An elliptical gear 64, keyed to shaft 46 meshes with a similar gear 66 keyed to a shaft 68 which carries a fly knife 70 with which coo erates an anvil roll 72 mounted on a shaft 4 driven from shaft 6 through the medium of a chain engaging sprocket wheels 76 and 78 carried by the respective shafts. The peripheral speed imparted to roll 72 is approximately the speed of the sheet. The bearing blocks of shaft 74 are vertically adjustable'through hand screws 80 which thus serve to adjust the anvil roll relatively to the knife. By the elliptical gear drive shown it will be seen that knife 70 is driven at a high rate of speed during the cutting period and more slowly during the idle part of the revolution. The speed is so arranged as to be approximately that of the material during the cutting so that a clean cut is obtained.

When used for severing lengths from a sheet of roofing felt or the like, a winder either of the ordinary mandrel type or of the automatic type may be placed at the rear of the machine to receive the severed lengths and wind them in convenient rolls. After knife 70 severs a length from the continuous sheet, the interruption to the normal feed occurs due to the rotation of shaft 56 and casing 12 as above described. This provides time for the completion of the winding of the severed length and its removal from the Winder. Upon the completion of the interval the normal feed is renewed.

It will be observed that a cycle of opera tion is determined by a complete rotation of shaft 46. If it is desired to vary the length of the severed strip, other gears may be substituted in the train 1622. If such change be made, the linear velocity of the material will be varied. For relatively small changes it is found that no change of angular velocity of knife 7 0 is necessary since a clean cut'will nevertheless be formed. If it is desired,

however, to retain very close correspondence between the linear velocities of the material and knife edge during the cutting, the knife can be adjusted about shaft 68 as the linear velocity of the material is lessened, the drawings showing the blade in the position corresponding to maximum feed. The time of the interval may then be changed by adjustment of the operating parts. This, however, is unnecessary since a very slight angular shift of the knife changes its velocity during the cutting to a very considerable extent, and consequently the time of the interval will occur at very nearly the same time relative to the cutting as before the adjustment.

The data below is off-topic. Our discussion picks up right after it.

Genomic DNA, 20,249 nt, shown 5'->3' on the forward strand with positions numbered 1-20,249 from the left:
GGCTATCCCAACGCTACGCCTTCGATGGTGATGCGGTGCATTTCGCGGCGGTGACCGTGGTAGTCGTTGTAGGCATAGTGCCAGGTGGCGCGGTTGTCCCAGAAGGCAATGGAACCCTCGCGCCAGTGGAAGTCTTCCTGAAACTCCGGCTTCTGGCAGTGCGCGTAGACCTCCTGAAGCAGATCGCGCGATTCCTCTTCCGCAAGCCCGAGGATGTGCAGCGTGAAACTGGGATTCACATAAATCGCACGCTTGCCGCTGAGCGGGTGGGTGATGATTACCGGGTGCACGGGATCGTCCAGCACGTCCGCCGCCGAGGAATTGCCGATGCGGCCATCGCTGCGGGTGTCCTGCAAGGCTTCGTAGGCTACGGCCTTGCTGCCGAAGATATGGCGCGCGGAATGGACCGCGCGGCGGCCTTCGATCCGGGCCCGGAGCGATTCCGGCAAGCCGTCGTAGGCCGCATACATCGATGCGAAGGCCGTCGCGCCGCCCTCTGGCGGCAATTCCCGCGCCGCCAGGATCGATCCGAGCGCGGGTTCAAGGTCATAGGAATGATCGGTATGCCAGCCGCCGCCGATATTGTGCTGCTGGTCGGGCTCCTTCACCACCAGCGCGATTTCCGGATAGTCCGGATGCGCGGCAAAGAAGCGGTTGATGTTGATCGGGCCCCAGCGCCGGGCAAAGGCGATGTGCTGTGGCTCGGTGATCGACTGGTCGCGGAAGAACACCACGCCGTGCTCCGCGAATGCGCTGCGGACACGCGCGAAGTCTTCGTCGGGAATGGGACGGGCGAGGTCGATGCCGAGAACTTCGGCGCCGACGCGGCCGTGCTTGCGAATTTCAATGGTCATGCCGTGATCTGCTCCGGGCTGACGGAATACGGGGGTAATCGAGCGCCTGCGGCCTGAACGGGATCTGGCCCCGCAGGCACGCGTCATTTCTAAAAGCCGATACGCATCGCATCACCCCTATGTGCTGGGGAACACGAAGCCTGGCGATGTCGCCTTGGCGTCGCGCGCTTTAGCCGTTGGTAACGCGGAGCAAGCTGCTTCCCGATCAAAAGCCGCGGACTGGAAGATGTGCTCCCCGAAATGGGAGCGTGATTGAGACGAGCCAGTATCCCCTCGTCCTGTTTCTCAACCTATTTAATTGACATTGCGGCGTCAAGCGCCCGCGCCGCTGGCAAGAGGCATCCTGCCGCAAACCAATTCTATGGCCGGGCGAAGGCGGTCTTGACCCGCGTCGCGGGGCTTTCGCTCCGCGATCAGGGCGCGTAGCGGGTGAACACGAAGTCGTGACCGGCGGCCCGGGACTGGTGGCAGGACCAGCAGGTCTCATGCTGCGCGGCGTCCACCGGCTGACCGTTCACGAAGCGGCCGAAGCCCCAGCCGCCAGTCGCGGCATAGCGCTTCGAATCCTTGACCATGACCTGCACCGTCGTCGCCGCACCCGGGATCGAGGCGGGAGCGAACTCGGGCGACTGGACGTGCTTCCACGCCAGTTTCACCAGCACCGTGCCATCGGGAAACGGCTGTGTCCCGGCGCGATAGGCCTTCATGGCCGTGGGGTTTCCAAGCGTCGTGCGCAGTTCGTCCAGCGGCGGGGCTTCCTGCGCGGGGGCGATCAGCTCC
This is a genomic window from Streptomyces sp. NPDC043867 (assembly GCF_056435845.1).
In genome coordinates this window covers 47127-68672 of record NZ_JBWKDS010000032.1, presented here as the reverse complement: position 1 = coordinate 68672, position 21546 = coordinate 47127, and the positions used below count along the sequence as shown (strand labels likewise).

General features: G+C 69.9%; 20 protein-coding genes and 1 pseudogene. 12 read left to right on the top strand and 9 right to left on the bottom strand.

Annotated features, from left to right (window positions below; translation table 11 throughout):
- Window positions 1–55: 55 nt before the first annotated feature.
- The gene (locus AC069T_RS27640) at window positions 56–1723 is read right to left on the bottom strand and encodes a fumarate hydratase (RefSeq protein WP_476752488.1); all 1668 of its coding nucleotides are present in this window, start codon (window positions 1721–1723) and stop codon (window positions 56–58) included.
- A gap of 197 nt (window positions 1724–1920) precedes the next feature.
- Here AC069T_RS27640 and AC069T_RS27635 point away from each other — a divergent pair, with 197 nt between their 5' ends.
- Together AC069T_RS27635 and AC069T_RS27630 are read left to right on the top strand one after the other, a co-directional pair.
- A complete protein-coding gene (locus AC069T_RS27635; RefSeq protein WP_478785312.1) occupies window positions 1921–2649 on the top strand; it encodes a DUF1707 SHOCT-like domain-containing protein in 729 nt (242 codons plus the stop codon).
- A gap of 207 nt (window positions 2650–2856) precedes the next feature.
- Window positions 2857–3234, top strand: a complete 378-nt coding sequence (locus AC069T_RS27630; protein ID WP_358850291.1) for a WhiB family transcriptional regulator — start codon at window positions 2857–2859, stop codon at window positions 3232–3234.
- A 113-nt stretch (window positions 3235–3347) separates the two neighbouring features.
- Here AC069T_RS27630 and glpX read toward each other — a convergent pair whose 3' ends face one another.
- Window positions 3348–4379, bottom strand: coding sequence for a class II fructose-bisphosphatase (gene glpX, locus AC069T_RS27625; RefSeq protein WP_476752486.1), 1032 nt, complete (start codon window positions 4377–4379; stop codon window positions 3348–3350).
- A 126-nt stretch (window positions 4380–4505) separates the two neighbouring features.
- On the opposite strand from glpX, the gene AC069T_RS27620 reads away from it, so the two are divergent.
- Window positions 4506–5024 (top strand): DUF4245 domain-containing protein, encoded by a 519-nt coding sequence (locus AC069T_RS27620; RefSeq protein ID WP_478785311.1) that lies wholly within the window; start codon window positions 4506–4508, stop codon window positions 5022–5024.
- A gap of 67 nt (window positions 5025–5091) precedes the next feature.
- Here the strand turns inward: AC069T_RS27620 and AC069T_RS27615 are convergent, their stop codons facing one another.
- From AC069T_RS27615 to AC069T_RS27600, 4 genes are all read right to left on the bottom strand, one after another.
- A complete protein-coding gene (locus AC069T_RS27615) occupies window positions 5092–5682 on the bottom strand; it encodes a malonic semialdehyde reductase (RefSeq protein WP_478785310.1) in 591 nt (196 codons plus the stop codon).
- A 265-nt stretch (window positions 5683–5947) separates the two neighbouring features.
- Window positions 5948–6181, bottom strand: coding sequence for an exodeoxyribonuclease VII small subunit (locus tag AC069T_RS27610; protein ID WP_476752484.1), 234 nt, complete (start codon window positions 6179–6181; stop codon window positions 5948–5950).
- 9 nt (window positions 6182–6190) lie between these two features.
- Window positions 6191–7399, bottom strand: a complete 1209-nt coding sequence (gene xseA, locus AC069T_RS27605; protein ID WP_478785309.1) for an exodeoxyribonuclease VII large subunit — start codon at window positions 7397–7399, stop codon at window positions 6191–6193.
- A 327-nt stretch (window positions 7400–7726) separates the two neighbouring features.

Byreason of the positive drive of all the parts, uniformity of length of the severed sections results. It has been found that the lengths of sheets of nominal lengths of thirtysix feet vary but one-half inch.

The strip which is to be cut is fed between rollers 30 and 34 towards the left as viewed in Fig.5, towards the knife 70. The rotation of rollers 30 and 34 is interrupted by the means described in detail above.

In the operation of the machine, the cutting of the material by the knife occurs just prior to the interruption of the feeding movement, so that a leading end of the sheet is presented which the operator ma secure to the winder. The interruption 0 feed is of such duration that sufficient time is provided for the removal of a wound roll from the winder and the proper securing of the leading end of the approaching length to a new core prior to the renewal of the feeding operation.

Having now fully described my invention, what I claim and desire to protect by Letters Patent is:

1. A machine for severing sheet material into lengths comprising means for feeding said sheet material, means for cutting said material during the feeding movement, and means for interrupting the normal feed of said material, said feeding means including an epicyclic gear train having a normally stationary member, and said interrupting means acting to move said stationary member.

2. A machine for severing sheet material into lengths comprising a roll for feeding said sheet material, a gear rotatable with said roll, a drive shaft, a gear carried by the drive shaft, a rotatable member, means meshing with said gears carried by the rotatable member, means for intermittently rotating said member, and means for cutting said material during the feeding movement.

.3. A machine for severing sheet material into lengths comprising means for feeding said sheet material, means for cutting said material during its feeding movement, means for interrupting the normal feed of said material aftera cutting operation, and means for automatically causing the feeding means 5 hereunto set my hand, at Madison, Illinois, on

this 20th day of April, 1928.


Referenced by
Citing PatentFiling datePublication dateApplicantTitle
US3370496 *Nov 26, 1965Feb 27, 1968Bartelt Engineering Co IncApparatus for intermittently advancing a web and cutting openings therein only during the movement of the web
US4197773 *Jun 1, 1978Apr 15, 1980Guk-Falzmaschinen Griesser & Kunzmann Gmbh & Co. KgDevice for cutting a web into predetermined sections
U.S. Classification83/313
International ClassificationD06H7/02, D06H7/00
Cooperative ClassificationD06H7/02
European ClassificationD06H7/02